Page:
located in Massac County on the banks of the Ohio River, has
played key roles in America's history. It is believed that Native
Americans originally populated this area, taking advantage of
its natural benefits.
In 1757, Massac County began its documented history when the
French raised Fort De L'Ascension during the French and Indian
War. The fort was soon rebuilt and named Massaic in tribute
to France's Minister of the Marine. The site was subjected to
only one unsuccessful Cherokee attack during this time.
The French abandoned the fort after the war. When the British
later arrived to take over the site, they discovered only burnt
ruins; the fort had been destroyed by the Chickasaw.
During the Revolutionary War, in 1778, George Rogers Clark and
his regiment of "Long Knives" successfully entered
Illinois at Massac Creek and ventured 100 miles north to conquer
Kaskaskia without firing a shot. This action won the entire
Illinois territory for the State of Virginia and the still-growing
In November of 1803, Merriweather Lewis and William Clark camped
at Fort Massac as they made preparations for their Corps of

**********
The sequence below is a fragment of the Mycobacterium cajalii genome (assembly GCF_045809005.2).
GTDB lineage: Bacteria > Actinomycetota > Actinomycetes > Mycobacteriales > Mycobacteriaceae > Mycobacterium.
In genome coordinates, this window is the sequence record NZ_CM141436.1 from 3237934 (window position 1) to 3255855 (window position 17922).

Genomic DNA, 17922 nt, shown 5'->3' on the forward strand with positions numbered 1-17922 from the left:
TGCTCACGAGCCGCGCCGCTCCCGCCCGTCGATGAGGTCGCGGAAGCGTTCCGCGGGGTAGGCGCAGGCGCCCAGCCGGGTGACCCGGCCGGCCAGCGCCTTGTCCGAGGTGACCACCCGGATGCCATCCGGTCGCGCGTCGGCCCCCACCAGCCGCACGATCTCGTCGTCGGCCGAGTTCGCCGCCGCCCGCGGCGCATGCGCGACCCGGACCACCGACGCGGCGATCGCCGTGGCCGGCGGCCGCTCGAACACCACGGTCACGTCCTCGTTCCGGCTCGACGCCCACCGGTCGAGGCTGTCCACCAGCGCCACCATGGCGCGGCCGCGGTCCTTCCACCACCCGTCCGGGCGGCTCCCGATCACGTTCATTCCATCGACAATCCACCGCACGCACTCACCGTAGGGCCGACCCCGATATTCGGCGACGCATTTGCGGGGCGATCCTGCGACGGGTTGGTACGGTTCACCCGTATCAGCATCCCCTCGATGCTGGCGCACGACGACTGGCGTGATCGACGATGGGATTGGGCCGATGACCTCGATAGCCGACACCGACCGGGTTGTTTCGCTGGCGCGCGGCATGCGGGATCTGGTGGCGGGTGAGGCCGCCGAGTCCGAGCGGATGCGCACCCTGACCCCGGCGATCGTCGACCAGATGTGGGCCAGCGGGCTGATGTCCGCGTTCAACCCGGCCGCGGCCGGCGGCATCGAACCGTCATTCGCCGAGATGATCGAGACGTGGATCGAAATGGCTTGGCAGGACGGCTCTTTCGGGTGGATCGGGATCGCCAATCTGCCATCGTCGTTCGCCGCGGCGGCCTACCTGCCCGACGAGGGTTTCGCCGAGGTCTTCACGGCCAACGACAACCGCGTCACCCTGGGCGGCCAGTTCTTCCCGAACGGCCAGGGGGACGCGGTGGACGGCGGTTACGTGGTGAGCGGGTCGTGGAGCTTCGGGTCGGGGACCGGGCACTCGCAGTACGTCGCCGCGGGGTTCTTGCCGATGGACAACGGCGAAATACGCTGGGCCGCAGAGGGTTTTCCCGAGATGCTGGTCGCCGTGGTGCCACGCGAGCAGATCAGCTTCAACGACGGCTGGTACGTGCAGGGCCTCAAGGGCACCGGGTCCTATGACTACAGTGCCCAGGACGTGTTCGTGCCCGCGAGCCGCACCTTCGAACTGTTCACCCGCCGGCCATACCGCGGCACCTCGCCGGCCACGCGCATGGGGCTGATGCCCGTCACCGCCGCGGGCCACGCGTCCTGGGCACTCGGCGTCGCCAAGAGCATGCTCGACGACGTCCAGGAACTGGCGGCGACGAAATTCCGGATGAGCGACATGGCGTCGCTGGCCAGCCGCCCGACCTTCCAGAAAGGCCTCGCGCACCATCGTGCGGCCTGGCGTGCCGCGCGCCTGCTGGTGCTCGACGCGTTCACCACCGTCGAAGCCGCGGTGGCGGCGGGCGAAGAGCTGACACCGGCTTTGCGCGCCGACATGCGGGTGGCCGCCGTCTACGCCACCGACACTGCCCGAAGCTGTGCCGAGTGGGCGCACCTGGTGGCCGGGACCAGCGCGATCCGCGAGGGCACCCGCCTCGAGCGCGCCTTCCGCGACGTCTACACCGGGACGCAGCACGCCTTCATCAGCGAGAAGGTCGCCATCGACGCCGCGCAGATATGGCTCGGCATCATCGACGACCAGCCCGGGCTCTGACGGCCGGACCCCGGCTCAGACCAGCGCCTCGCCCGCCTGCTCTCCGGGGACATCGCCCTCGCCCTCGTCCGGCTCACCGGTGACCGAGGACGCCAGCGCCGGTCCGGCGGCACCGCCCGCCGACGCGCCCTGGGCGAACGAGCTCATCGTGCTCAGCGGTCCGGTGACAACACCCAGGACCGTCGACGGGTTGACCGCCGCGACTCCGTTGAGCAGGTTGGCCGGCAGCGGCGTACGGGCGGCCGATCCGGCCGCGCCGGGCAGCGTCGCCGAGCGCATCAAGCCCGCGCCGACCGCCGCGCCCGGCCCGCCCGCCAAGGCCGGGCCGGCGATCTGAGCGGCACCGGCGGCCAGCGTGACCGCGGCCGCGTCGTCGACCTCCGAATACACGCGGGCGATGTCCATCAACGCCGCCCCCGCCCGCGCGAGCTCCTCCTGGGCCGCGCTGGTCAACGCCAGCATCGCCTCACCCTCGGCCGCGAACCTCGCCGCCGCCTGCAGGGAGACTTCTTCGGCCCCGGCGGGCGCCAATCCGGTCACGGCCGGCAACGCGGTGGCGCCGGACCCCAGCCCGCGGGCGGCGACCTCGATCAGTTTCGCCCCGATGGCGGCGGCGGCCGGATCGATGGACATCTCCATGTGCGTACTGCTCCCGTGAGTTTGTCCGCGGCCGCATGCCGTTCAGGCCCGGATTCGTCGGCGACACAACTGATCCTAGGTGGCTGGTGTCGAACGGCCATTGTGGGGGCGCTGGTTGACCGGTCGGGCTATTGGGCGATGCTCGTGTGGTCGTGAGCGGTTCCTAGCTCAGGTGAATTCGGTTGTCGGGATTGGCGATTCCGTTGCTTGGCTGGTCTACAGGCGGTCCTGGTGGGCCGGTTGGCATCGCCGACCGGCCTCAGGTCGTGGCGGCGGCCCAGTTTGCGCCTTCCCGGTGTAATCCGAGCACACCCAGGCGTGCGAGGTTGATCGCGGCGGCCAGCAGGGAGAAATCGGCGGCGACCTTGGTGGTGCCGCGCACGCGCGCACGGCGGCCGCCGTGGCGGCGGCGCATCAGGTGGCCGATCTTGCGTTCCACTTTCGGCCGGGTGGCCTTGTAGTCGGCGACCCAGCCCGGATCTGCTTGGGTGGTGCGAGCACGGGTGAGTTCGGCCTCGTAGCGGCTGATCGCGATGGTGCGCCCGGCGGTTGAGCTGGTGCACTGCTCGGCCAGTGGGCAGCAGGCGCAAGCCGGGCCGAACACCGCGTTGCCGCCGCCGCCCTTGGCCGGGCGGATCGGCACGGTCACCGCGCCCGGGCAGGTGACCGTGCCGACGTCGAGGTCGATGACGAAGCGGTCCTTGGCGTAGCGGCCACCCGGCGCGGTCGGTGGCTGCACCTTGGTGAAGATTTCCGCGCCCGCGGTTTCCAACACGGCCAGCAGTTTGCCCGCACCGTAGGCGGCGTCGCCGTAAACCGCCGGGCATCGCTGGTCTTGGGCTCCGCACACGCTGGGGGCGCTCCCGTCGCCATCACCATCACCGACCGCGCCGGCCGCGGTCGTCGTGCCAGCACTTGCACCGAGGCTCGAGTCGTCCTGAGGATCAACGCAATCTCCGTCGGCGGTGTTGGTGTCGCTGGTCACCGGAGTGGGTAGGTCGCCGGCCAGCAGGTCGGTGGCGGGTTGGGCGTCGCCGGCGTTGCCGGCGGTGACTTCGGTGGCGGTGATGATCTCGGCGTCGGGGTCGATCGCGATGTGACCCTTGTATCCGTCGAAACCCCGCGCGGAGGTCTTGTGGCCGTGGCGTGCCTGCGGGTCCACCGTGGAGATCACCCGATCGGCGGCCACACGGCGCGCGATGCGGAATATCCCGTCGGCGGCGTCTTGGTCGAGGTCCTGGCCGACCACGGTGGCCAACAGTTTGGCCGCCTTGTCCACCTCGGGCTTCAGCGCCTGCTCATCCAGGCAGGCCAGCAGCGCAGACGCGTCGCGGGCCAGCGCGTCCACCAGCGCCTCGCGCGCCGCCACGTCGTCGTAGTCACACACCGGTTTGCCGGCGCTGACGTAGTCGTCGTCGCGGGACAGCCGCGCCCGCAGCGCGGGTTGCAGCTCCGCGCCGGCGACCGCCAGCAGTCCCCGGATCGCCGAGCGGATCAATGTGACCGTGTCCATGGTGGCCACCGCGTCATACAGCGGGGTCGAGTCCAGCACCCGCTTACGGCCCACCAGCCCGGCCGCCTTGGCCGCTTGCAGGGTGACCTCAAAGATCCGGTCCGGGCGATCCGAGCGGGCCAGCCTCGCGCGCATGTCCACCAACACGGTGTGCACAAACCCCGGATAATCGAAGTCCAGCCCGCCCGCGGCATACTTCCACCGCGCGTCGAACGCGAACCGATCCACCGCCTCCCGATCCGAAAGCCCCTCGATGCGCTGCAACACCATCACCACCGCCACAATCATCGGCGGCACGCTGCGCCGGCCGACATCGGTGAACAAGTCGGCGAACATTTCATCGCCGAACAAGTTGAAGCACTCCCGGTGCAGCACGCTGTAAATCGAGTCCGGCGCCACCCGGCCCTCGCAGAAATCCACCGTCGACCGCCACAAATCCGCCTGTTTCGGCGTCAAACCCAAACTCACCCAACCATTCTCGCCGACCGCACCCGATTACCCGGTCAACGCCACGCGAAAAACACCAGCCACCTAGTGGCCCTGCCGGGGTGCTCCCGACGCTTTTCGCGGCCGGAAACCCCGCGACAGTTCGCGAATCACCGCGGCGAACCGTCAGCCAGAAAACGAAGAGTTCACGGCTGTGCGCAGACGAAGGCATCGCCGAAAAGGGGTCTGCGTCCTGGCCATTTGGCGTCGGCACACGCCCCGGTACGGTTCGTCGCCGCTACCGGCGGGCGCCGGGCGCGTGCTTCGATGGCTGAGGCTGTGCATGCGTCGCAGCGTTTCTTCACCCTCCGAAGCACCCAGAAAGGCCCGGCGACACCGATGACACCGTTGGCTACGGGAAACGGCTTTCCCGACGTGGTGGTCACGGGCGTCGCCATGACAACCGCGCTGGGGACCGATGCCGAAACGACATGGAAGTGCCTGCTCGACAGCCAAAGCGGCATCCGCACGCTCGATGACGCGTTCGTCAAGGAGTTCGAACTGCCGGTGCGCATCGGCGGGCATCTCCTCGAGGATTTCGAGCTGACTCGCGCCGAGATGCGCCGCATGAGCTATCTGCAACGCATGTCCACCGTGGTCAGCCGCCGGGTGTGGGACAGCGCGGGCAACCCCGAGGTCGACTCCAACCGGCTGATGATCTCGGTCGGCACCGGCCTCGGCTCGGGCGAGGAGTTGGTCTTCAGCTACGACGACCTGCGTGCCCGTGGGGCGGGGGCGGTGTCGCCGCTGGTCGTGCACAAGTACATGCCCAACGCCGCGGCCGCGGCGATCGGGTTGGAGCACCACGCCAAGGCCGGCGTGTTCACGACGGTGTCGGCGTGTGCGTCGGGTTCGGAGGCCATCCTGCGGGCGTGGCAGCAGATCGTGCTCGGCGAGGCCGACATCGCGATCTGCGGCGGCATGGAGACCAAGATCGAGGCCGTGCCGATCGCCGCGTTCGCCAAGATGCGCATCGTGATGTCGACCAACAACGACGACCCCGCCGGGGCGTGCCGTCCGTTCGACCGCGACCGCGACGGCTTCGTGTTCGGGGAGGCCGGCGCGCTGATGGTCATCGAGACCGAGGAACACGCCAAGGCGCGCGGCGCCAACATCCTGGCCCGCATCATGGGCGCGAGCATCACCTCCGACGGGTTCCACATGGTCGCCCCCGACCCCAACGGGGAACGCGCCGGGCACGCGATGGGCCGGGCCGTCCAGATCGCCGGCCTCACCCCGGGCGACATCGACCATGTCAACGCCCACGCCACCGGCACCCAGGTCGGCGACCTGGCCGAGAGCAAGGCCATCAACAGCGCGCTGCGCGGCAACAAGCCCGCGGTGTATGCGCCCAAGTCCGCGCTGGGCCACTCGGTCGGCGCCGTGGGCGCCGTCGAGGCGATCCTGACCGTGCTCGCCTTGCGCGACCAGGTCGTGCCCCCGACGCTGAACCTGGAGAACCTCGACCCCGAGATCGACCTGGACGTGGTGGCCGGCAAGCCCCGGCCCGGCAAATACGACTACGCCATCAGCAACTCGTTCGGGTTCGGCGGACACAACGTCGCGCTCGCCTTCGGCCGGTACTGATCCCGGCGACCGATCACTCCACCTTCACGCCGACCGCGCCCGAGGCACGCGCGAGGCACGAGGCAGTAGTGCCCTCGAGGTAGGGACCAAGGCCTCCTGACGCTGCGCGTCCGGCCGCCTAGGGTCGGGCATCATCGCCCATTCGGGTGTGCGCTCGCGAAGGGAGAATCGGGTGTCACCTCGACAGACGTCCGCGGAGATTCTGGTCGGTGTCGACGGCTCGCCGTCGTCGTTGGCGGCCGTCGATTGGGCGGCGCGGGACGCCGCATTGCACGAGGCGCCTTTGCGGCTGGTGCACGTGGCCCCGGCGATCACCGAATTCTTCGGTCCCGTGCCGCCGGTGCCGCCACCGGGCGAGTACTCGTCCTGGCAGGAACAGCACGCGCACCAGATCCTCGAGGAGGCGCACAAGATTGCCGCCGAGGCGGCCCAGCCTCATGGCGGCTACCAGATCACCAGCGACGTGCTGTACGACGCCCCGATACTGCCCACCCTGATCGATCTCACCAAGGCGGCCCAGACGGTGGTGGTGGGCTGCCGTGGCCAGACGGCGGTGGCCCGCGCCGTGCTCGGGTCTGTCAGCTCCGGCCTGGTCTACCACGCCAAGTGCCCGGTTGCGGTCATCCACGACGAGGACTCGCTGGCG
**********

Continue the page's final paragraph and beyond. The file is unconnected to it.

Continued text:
Discovery expedition to the west. George Drouillard was recruited
during their stay at Fort Massac.
General George Washington ordered the fort reconstructed in
1794. It served as a military post for the next 20 years. Damaged
by the infamous New Madrid earthquake of 1811-12, Fort Massac
was abandoned in 1814, and its timbers scavenged by local settlers,
leaving behind little of its original construction.
1839 the town of Metropolis was platted, situated about a mile
west of the fort grounds. One of the town founders was a merchant
who transported goods on the Ohio River. He picked the site
because it was high above the river, with the hope that it would
become a major transportation hub. In 1843, the Illinois Legislature
formed Massac County.
once again were encamped here during the early years of the
Civil War, when the area was used as a training camp.
Daughters of the American Revolution rallied efforts in 1903
to purchase the 24 acres surrounding the historic location,
and in 1908 Fort Massac was officially decreed as Illinois'
first state park.
envisioned by its founders, Metropolis, and its Ohio River locale,
has played an important part in American history.